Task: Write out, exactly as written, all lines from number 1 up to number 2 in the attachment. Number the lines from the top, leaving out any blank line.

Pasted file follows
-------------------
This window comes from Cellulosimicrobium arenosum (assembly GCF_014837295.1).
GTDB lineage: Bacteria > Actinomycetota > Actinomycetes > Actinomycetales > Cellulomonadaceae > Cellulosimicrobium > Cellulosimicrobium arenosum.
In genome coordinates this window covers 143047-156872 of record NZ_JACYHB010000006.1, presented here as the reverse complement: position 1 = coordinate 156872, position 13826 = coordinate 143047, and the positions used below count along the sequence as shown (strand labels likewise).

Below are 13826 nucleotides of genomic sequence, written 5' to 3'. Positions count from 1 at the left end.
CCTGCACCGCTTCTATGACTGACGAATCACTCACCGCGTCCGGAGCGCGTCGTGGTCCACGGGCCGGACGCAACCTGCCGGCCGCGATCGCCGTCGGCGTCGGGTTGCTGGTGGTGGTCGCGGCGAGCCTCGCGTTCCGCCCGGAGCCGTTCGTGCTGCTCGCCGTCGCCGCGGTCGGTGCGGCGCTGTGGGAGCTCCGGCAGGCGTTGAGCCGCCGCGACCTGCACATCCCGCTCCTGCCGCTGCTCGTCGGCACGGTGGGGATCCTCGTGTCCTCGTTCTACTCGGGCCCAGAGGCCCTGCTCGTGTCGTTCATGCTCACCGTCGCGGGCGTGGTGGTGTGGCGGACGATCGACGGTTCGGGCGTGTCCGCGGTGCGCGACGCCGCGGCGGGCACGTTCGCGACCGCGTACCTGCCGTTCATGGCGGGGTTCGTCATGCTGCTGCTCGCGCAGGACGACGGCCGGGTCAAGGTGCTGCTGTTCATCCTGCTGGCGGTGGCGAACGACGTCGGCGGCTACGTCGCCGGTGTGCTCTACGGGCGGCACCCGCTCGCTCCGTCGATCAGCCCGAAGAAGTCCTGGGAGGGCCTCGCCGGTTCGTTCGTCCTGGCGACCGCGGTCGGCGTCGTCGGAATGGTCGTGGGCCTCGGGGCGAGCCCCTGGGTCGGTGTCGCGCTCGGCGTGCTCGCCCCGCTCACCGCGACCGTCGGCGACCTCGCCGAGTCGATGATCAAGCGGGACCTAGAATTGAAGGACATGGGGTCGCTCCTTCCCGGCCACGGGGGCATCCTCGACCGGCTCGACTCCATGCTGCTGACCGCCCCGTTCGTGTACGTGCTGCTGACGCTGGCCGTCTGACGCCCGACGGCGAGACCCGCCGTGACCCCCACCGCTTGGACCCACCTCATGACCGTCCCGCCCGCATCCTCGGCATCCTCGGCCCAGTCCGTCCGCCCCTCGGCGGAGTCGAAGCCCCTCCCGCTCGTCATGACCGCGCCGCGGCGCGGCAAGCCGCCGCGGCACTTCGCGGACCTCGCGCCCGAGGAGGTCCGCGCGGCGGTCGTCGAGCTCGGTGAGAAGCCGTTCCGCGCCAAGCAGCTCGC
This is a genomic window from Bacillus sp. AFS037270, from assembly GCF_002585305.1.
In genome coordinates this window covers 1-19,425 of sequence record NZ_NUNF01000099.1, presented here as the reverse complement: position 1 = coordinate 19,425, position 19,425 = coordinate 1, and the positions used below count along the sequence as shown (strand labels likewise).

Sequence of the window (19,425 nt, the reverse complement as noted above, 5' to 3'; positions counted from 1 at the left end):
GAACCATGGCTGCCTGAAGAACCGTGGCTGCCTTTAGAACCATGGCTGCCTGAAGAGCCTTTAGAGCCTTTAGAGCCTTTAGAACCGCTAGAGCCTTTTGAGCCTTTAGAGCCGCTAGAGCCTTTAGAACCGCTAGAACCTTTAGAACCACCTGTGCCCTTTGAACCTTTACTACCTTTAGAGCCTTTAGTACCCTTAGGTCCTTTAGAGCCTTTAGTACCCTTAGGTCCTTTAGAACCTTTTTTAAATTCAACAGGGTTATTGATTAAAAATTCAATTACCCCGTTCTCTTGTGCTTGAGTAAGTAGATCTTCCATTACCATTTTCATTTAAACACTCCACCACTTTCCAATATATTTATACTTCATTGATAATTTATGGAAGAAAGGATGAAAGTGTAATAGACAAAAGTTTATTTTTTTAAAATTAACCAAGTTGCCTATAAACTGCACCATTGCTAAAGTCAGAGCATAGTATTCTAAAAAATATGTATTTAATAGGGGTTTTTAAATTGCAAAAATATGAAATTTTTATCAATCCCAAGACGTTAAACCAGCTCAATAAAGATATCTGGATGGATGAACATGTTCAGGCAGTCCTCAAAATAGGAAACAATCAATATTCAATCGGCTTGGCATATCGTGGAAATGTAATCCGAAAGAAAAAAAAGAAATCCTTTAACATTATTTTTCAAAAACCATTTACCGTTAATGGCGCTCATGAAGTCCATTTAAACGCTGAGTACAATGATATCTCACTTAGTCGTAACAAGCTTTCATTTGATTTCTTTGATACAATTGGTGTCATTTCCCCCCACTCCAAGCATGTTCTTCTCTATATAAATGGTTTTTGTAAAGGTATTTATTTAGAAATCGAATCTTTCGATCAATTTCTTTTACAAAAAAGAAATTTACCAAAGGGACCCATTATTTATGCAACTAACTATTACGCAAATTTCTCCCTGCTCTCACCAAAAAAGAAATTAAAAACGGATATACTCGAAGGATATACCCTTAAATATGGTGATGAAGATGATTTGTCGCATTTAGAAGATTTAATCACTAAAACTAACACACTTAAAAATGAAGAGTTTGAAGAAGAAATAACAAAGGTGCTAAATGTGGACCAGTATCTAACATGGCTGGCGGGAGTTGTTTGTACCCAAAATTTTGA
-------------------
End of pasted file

This window comes from Cellulosimicrobium arenosum (assembly GCF_014837295.1).
GTDB lineage: Bacteria > Actinomycetota > Actinomycetes > Actinomycetales > Cellulomonadaceae > Cellulosimicrobium > Cellulosimicrobium arenosum.